You have finally come to the end of your 3 years training and now you are a midwife, congratulations! Now the fun begins of looking for your first job.
Where to apply
Although you may find that staying where you have trained may be the easiest option, you may want to apply closer to friends and family, or at different hospital trust for a challenge. If you are newly qualified then you will be looking for a preceptorship position. This is a time where you will be fully supported and given time to learn additional skills such as suturing, cannulation, IV drugs and mentorship. It should be quite easy to search for newly qualified positions through websites such as NHS jobs or we will also regularly advertise positions on our Midwife Job Board.
You university may help you with writing a CV, but their advice can be fairly generic and focused on the technical aspects, when many jobs put a lot of emphasis on the personal skills side too (which unis can be less helpful with). If you need additional support we can help you with that too. If there is a chance to practice interview techniques, prepare your portfolio for interview; then take the opportunity.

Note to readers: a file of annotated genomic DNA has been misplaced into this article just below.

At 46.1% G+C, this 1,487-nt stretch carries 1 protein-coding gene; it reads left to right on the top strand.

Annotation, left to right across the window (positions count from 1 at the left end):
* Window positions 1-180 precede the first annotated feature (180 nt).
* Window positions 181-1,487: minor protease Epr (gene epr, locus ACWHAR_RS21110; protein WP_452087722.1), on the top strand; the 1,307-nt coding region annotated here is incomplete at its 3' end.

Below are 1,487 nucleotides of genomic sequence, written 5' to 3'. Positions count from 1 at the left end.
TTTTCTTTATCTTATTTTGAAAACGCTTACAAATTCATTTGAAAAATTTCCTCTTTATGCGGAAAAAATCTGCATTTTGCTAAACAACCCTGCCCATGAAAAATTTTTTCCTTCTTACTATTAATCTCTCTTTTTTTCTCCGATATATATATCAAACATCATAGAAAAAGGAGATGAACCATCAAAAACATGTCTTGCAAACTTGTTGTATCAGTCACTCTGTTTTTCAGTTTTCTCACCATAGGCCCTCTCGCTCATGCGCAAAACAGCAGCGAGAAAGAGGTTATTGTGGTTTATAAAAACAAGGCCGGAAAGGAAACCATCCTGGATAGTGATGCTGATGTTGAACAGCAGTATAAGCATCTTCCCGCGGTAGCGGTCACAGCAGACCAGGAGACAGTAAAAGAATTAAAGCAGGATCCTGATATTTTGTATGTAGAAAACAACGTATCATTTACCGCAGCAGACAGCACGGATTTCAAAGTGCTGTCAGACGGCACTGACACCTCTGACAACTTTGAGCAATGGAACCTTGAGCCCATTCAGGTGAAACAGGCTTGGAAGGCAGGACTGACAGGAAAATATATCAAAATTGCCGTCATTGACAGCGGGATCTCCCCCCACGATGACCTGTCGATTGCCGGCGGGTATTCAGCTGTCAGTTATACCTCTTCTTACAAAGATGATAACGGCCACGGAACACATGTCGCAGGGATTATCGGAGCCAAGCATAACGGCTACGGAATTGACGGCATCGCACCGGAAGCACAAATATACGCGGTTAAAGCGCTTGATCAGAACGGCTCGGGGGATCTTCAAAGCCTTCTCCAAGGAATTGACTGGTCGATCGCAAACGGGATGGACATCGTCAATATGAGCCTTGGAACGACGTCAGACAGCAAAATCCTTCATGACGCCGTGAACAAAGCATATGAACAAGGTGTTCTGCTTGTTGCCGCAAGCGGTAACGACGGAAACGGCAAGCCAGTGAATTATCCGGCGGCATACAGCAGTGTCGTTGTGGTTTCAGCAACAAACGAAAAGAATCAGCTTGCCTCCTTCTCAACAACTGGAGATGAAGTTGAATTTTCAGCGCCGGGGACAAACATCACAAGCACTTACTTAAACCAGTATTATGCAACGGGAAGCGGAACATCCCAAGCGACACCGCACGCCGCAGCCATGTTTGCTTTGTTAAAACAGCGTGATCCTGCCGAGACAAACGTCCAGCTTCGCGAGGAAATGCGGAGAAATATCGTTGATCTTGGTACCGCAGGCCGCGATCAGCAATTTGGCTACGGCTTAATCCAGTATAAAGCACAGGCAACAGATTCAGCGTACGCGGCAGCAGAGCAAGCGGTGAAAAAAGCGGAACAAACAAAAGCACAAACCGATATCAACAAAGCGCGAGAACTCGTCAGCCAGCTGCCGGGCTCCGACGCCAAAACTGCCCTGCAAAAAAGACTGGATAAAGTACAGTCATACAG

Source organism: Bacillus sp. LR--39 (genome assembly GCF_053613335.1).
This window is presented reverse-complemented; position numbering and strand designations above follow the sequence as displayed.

It is a very proud day when you turn up at your first shift in a newly starched uniform, writing RM after your name and you are actually getting paid for doing a job that you love.
All you need to do is get through the interview process! (We can help with mock interview, email us here to learn more).
Been qualified a while..
If you have been a midwife for a while then you might be looking for a change, moving elsewhere or finding an opportunity to progress in your career. There are often plenty of internal positions that will be advertised but equally ‘NHS jobs’ is a good resource for finding other opportunities.
The value of experienced midwives
Once you have completed your preceptorship then you become even more employable in other trusts. As soon as you are qualified it is a good idea to keep your portfolio as together a possible, firstly because the NMC can ask to see it anytime, but also it is very helpful for when you go to interview that you have all your evidence in one place ready to discuss.
Regardless of whether this is your first interview or you have had several jobs since being qualified we know that the process can be very different so it is best to be prepared for all eventualities.
Here are some case studies of different interview processes: